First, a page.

Hollywood reacts to 'Pokemon Go' craze
LOS ANGELES (AP) — "Pokemon Go" has caught the public's attention — and Hollywood is no exception.
Actors, athletes and musicians are alongside the millions of fans searching for Pokemon creatures. Ellen DeGeneres, Chrissy Teigen, Demi Lovato, Steve Aoki and Soulja Boy are among the celebrities who've posted about the augmented reality sensation on social media.
NBA player Karl-Anthony Towns had to resist the urge to pull out his smartphone at Wednesday night's ESPY Awards to hunt for one of the cutesy pocket monsters.
"I played it coming here, and I haven't taken my phone out to play it yet, but I'll be very upset if I missed a Pikachu around here," said Towns on the award ceremony's red carpet.
The addictive, location-aware smartphone game from Niantic Inc. blends the "Pokemon" universe with the real world, providing digital incentives for players to visit landmarks and capture creatures depicted on screen.
"I'm killing it," said professional snowboarder Chloe Kim at the ESPYs. "I was in Oregon recently, and we stayed in a really small town, spent the whole day walking around catching Pokemon because it was raining, so we couldn't do anything. It was so fun."
While celebrating his supporting actor Emmy nomination for "Brooklyn Nine-Nine," Andre Braugher lamented that he hasn't been able to log into "Pokemon Go" since downloading it.
"I think it's because billions of other people around the world are trying to do the same thing and they just don't have the capacity," said Braugher. "My son was able to get on and is catching Pokemon right now. I'm a little jealous."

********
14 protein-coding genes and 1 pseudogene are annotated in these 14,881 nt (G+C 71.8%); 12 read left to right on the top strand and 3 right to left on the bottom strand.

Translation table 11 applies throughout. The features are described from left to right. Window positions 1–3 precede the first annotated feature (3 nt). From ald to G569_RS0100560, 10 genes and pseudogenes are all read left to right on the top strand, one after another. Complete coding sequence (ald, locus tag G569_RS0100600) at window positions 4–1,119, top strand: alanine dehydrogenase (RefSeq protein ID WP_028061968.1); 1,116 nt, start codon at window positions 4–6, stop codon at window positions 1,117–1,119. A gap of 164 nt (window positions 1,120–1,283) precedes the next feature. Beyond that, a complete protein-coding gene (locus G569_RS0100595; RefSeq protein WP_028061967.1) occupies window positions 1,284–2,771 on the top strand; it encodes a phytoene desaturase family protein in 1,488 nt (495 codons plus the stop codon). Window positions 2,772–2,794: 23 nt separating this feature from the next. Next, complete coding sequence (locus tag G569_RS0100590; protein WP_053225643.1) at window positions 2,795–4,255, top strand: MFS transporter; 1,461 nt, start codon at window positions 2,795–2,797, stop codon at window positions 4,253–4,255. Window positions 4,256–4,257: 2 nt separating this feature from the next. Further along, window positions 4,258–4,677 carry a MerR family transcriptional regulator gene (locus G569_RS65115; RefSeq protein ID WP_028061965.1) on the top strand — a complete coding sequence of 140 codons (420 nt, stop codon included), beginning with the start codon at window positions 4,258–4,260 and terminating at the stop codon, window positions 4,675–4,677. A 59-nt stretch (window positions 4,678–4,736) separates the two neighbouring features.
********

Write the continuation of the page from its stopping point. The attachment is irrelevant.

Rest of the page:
"Better Call Saul" star Bob Odenkirk, who is up for an Emmy in the leading drama actor category, pointed out the similarities between the game and a 1997 skit on his sketch comedy series "Mr. Show." The bit featured a pair of dumb Americans awkwardly completing a scavenger hunt in the Anne Frank house.
The U.S. Holocaust Memorial Museum, Arlington National Cemetery and many other sensitive locations have asked Niantic to remove them from the game.
"Oh, people will stop playing it in about six weeks," predicted Odenkirk. "I haven't played it. I'm more of a news junkie than a 'Pokemon' junkie."
"Downton Abbey" executive producer Gareth Neame believes the series' stuffy Crowley family would have cautiously accepted last week's "Pokemon Go" debut, just as they did the refrigerator and radio.
"I guess any adventurous and addictive entertainment would probably be something they'd embrace," Neame deadpanned.
"Star Wars: The Force Awakens" filmmaker J.J. Abrams called the craze "fascinating," but he's not addicted to tracking down Ponyta or Charmander.
"I'm not actively playing," said Abrams, who also produced the upcoming "Star Trek Beyond." "I had to try it out because I'm a human being who has kids."
Tony Robbins, the best-selling self-help speaker and subject of the Netflix documentary "Tony Robbins: I Am Not Your Guru," believes "Pokemon Go" is just scratching the surface of the emerging augmented and virtual reality mediums.
"It is wild, the world that we're entering into," said Robbins. "'Pokemon' is a cartoon by comparison. When the real stuff hits, you're going to see how popular it's going to be."
AP Entertainment Writers Ryan Pearson and Lindsey Bahr contributed to this report.
Follow AP Entertainment Writer Derrik J. Lang on Twitter at http://www.twitter.com/derrikjlang .